February 26, 2016 Filed in: Review
Richard Taylor, CAP Councillor for Affiliates, Teacher Merivale High School, Ottawa
The University of Ottawa’s Physics Department has initiated a lecture series they call “Eureka Talks”. The first of these talks was given Saturday January 30, 2016 by Sir John Pendry of Imperial College, London, on the topic of metamaterials and invisibility.
Sadly, I must inform you that Harry Potter’s invisibility cloak is still not available. Even worse, if Harry was invisible, he wouldn't be able to see anything — he’d be in total darkness, with all the light rays bent around him and none going into his eyes!
On the other hand, there have been some remarkable developments in our ability to manipulate light and other EM waves, beyond the capabilities of bulk materials like traditional lenses. Sir John gave a quick historical introduction to optics which served as a solid base for understanding what came next. (Note: Dr. Krich of U of Ottawa’s Physics department introduced Sir John Pendry and informed us that he had investigated the correct protocol for referring to a knight. When there are no other knights present with the same first name, ‘Sir John’ is the proper form.) Snell’s Law of refraction is a useful concept, but you have to think outside the traditional box and consider the refractive index as a geometrical transform and vice versa. This means that the geometrical transformations of Einstein’s General Relativity can be translated into an effective index of refraction and then onward to gravitational lenses.
For the invisibility cloak, theorists including Sir John have worked out that it is possible to bend light around a region and make it invisible, but this requires materials with a negative refractive index. This doesn’t make sense with the traditional interpretation of Snell’s Law, but I told you we'd have to think outside the box. With a dose of Maxwell’s Laws, Sir John has come up with a geometrical formula for this kind of bending, and even better, has given experimentalists the design for nano-scale patterns that will create the effect of a negative index of refraction. When etched into copper sheets, these patterns can deflect radar signals around an object: the ultimate cloaking device!
Working with the even shorter wavelengths of light presents a bit more of a challenge, but there has been some progress. The latest experiments are with a fishnet structure of silver and magnesium fluoride that has a negative refractive index. Alternately, it’s not necessary to make something completely invisible. As Sir John pointed out, if you can make something appear infinitely flattened, then it will be invisible on an appropriate flat surface. He demonstrated this effect by showing how a carefully sculpted prism of calcite could make a triangular region appear exactly like a flat mirror. On the opposite extreme of wavelengths, Sir John has also proposed some ideas for deflecting earthquake waves around sensitive buildings like nuclear power plants by drilling a series of holes in a particular pattern around the area to be shielded. This would change the refractive properties of the Earth itself.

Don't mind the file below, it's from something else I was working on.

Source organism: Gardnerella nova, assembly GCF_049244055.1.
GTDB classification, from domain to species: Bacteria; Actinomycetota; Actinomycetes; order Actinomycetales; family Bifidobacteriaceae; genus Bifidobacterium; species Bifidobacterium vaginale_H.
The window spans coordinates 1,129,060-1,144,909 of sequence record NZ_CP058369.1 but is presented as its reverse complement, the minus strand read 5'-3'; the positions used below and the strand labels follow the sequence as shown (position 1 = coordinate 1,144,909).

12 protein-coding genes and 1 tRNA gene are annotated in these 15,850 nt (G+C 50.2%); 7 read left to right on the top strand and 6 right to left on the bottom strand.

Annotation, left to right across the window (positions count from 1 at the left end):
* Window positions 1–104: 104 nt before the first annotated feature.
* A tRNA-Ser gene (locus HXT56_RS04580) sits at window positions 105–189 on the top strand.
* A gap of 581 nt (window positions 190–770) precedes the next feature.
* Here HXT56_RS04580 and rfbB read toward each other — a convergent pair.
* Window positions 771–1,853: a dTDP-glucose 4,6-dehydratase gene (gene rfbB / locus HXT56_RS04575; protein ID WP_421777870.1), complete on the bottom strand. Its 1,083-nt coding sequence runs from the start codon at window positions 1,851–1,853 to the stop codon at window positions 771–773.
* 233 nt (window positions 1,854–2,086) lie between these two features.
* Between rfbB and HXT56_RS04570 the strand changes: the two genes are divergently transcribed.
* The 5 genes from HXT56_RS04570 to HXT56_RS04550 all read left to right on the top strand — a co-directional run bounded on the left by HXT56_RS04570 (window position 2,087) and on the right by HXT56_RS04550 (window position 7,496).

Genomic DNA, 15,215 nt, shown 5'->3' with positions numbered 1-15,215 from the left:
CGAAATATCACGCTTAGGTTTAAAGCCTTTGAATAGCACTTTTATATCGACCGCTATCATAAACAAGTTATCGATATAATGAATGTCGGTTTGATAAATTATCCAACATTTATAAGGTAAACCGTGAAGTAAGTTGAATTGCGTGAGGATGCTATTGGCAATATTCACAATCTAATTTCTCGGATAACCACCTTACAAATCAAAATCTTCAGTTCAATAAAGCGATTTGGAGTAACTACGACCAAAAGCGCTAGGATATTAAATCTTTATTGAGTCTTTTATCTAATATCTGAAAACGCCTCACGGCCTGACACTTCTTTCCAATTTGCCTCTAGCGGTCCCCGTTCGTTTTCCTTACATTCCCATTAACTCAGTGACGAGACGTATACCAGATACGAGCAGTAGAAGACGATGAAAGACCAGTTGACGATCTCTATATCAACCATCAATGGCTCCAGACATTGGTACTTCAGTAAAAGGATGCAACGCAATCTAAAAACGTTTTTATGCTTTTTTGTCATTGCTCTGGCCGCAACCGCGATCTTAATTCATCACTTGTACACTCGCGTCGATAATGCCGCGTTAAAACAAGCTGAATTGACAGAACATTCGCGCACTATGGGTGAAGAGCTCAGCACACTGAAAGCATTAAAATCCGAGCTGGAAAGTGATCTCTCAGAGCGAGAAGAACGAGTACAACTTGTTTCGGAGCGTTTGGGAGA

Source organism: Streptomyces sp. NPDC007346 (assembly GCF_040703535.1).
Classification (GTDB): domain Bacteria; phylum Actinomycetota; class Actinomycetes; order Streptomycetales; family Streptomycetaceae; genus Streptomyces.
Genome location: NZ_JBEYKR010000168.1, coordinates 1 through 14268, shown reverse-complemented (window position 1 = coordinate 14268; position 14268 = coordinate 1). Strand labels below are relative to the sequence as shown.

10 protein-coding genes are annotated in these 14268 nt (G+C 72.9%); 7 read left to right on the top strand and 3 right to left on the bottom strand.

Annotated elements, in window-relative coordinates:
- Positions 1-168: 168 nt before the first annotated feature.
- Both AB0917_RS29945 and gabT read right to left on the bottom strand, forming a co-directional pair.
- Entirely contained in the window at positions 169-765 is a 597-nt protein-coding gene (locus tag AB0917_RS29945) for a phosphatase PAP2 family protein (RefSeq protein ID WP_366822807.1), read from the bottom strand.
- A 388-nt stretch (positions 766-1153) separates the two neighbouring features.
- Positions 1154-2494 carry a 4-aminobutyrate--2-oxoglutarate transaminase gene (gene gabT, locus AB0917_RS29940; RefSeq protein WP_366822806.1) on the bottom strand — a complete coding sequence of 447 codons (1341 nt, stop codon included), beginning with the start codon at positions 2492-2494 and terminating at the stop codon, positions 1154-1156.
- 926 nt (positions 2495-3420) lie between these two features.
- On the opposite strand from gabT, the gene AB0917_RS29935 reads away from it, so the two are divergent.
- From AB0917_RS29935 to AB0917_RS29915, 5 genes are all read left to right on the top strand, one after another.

The talk went past the originally scheduled time period, but the audience of about 150 was eager for more and had many questions, so the second part of the talk — “What is it like to be a Physicist” — was rather short. I was quite impressed with the nuggets of advice that Sir John tossed to us in that brief time:
- Any memorable mistakes? — So many mistakes they are no longer memorable. A theorist must have MANY ideas, and most must be thrown away.
- Advice for starting Physicists? — Practice! If practicing math problems and logic puzzles is not fun for you, then perhaps Physics is not the right career for you. Communicate! You must be able to explain your ideas to other people. Collaborate! Build good relationships. Modern science is all about teamwork.
After the talk, the audience was invited to tour the University of Ottawa’s Advanced Research Complex, but that will have to be the topic of another article.
If you weren’t able to be there, you can watch a similar lecture
given at the Imperial College of London in 2013.